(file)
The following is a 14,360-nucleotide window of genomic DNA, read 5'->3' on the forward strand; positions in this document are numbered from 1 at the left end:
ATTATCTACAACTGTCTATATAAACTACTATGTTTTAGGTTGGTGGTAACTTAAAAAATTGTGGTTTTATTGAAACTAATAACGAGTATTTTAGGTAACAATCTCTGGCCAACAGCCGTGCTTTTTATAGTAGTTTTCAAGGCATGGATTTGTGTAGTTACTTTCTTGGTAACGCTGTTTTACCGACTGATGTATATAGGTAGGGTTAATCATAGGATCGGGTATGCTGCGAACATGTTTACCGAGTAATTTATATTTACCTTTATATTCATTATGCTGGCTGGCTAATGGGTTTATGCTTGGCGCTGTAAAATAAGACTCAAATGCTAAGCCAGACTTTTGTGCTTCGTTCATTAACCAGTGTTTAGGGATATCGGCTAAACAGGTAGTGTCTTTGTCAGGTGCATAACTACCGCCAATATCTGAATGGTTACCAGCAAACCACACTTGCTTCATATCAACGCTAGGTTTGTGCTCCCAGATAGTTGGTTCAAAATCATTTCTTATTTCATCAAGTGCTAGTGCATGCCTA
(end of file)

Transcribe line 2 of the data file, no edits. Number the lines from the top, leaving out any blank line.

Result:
ATTATCTACAACTGTCTATATAAACTACTATGTTTTAGGTTGGTGGTAACTTAAAAAATTGTGGTTTTATTGAAACTAATAACGAGTATTTTAGGTAACAATCTCTGGCCAACAGCCGTGCTTTTTATAGTAGTTTTCAAGGCATGGATTTGTGTAGTTACTTTCTTGGTAACGCTGTTTTACCGACTGATGTATATAGGTAGGGTTAATCATAGGATCGGGTATGCTGCGAACATGTTTACCGAGTAATTTATATTTACCTTTATATTCATTATGCTGGCTGGCTAATGGGTTTATGCTTGGCGCTGTAAAATAAGACTCAAATGCTAAGCCAGACTTTTGTGCTTCGTTCATTAACCAGTGTTTAGGGATATCGGCTAAACAGGTAGTGTCTTTGTCAGGTGCATAACTACCGCCAATATCTGAATGGTTACCAGCAAACCACACTTGCTTCATATCAACGCTAGGTTTGTGCTCCCAGATAGTTGGTTCAAAATCATTTCTTATTTCATCAAGTGCTAGTGCATGCCTA